Interview by Bethany Rex
Featuring works by Agata Agatowska, Geraldine Cox, Chris Dunseath, Sam Knowles, David Rickard and Chooc Ly Tan, Beyond Ourselves opens tomorrow at the Royal Society, London. The exhibition brings together six innovative contemporary artists who have all placed the potential of enquiry and thought at the core of their work. We caught up with the curator, Ingrid Hinton, to find out more.
Beyond Ourselves opens on April 7, can you tell us about the participating artists?
They are all quite varied in their output which I think was one of the reasons I wanted to include them in this show, I was intrigued to see how many media could be employed to communicate interests in a similar area. What they all have in common is an interest (to varying degrees) in the nature of scientific discovery and enquiry per se and how science and in particular physics, shapes our understanding of ourselves and what surrounds us. However, they are all uniquely expressing their own subjective interpretations of how science has touched them; the subjective commenting on the objective if you like. That’s why I think ‘in the spirit of scientific enquiry’ really sums up the show, they are each investigating their own ideas and seeing what results.
How does the process work in terms of selecting these artists?
The idea came first through noticing there were a couple of artists such as Geraldine Cox and Sam Knowles who were using the universe as a metaphorical device and who seemed to be interested in similar themes and then researching them. Then I began the search to find others working in this vein.
How did this project come about?
It started with a trip to the Milton Keynes to see the MK Prize selection and noticing that Geraldine and Sam seemed to be hovering above our world looking down and observing something interesting about how we perceive things, learn, discover. Some time later Geraldine and I were sitting in her studio and a collaborative project just seemed the next obvious thing to do, so we simply sat down and apportioned tasks to get Beyond Ourselves up and running.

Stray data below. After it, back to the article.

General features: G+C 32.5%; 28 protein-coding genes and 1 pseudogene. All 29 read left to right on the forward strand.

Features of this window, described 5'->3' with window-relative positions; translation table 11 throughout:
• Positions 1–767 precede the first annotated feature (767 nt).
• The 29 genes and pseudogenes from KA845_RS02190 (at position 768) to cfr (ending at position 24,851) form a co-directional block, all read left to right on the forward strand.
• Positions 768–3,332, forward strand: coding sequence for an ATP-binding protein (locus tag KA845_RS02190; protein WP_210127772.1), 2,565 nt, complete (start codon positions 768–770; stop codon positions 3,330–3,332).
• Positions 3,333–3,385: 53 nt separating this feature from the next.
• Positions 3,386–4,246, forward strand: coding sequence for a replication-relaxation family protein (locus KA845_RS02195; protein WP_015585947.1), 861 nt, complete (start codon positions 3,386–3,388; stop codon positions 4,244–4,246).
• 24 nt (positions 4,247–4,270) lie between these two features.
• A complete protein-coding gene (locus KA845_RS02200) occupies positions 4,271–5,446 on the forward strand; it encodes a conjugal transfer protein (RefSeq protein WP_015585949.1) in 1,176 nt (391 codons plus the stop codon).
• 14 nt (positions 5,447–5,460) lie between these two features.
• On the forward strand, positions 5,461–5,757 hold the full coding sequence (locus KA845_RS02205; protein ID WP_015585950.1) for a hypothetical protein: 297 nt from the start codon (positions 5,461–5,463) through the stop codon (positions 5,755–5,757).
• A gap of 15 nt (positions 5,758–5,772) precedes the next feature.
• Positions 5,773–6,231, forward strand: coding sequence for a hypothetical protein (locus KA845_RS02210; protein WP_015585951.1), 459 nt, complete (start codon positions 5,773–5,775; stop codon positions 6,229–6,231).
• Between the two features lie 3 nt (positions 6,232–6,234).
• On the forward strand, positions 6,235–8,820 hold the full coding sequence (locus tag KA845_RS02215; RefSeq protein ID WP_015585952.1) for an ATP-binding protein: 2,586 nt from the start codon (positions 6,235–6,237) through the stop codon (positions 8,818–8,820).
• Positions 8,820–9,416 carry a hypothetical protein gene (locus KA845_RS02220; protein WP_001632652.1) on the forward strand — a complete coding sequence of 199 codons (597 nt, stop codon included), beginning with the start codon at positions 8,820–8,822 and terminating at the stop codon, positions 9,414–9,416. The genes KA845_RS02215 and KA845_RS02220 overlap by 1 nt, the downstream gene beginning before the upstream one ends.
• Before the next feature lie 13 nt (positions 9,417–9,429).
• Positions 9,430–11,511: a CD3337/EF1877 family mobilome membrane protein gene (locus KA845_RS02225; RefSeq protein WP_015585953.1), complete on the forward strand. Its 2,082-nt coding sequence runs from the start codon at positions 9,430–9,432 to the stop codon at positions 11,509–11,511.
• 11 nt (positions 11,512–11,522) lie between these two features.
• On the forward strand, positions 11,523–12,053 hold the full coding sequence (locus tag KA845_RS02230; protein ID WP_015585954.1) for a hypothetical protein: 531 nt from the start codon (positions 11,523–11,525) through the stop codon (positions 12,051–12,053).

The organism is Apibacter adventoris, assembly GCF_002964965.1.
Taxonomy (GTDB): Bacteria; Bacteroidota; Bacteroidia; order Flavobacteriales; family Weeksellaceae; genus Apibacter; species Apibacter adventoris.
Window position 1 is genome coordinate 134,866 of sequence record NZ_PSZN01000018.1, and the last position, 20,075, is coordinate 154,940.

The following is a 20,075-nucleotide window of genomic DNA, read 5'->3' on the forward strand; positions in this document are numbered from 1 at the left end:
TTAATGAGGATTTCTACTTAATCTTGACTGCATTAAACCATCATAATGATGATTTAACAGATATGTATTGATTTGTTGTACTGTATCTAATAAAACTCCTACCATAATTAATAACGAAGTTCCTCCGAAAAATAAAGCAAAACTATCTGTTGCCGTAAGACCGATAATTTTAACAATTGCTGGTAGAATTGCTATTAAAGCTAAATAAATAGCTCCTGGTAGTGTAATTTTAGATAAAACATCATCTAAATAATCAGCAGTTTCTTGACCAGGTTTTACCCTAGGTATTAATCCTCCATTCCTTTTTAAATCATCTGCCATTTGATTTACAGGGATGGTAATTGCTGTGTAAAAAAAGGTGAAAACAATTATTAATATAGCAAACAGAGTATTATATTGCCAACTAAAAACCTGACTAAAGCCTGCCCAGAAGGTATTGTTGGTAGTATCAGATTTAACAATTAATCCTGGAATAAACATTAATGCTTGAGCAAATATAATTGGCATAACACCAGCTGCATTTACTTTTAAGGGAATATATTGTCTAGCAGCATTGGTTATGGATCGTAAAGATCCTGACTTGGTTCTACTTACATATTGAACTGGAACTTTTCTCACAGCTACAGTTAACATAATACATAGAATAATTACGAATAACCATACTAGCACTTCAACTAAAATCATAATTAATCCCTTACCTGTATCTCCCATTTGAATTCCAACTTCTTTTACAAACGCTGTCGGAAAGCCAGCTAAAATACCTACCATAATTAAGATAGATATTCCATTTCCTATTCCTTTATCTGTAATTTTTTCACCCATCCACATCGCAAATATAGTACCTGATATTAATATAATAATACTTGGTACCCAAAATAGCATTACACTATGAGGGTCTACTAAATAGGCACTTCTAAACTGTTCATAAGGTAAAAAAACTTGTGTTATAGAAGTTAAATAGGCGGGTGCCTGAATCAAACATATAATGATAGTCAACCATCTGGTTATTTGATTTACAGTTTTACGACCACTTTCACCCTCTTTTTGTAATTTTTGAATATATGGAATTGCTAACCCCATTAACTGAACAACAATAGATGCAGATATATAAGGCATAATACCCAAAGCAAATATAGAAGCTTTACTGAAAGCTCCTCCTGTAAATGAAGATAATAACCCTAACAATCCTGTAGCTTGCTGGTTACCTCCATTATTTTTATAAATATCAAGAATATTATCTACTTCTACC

The exhibition is displayed innovatively throughout the building of The Royal Society. What’s special to you about working there?
The history of the building and its architecture is intrinsically fascinating, I believe it is a conversion of 2 buildings, housing the German Ambassadors in the Eastern part; including Joachim von Ribbentrop prior to the WWII. I understand the Western part may have been used as a Royal Residence at one point. More importantly The Royal Society represents excellence in science and it is a privilege to be showing a mix of emerging and established artists work in such an appropriate setting.
The exhibition mixes many artistic disciplines including video, sculpture and collage. As a curator, what was your thought process here and how do you think they enhance each other?
Science is the fundamental study of nature from an objective perspective. If you consider the plethora of outputs that it engenders it would seem totally inappropriate and artificial to restrict the choice of disciplines shown, each of these artists are articulating their own area of interest and I think the show is richer for it. There is another aspect of the show that I would like to highlight which can be overlooked, many of the artworks have an organic, articulate and hand crafted feel to them, I am thinking of Chris’s paper sculptures here, as well as Sam’s interventions with books which I love as they seem to convey the personal endeavour to communicate the idea.
Articulating the artist’s sense of wonder at the natural phenomena in our universe, Beyond Ourselves, continues a line of enquiry that has received much attention in the media at the moment – I’m referring to the omnipresent Brian Cox. For the viewer, what is your intention of exploring these concepts in an exhibition setting?
Yes, this media focus was something I hadn’t anticipated, but possibly it is a happy coincidence. I have tried to use the conceptual and physical spaces as widely as possible, utilising the natural ‘journey’ of the exhibition for people to draw their own inferences but if it whets their appetite to continue their own exploration of understanding our universe then that would be a positive outcome for me. Trying to help people overcome their fear of engaging with science is a personal area of interest and I hope this opens a door for the audience. I am not a scientist, historically I have failed to engage with it but I can see through Beyond Ourselves there are other ways to entice people in to considering our world from a perspective they may previously have considered too academic for them.
Moving on from Beyond Ourselves, what other projects are you working on at the moment?
My immediate interest is in trying to tour Beyond Ourselves to other locations and for it to adapt and change its contents in the way it has done already. Thereafter there are a couple of other projects that I have up my sleeve that I am keen to work more on.
Beyond Ourselves is on at The Royal Society from 7 April – 24 June. Visits are by appointment only, please contact the Royal Society to arrange a time: 020 7451 2597. For more information: http://beyondourselves.eu
Philosopher’s Notepads, 2010, manipulated exercise books by Sam Knowles
Courtesy the artist and the Royal Society.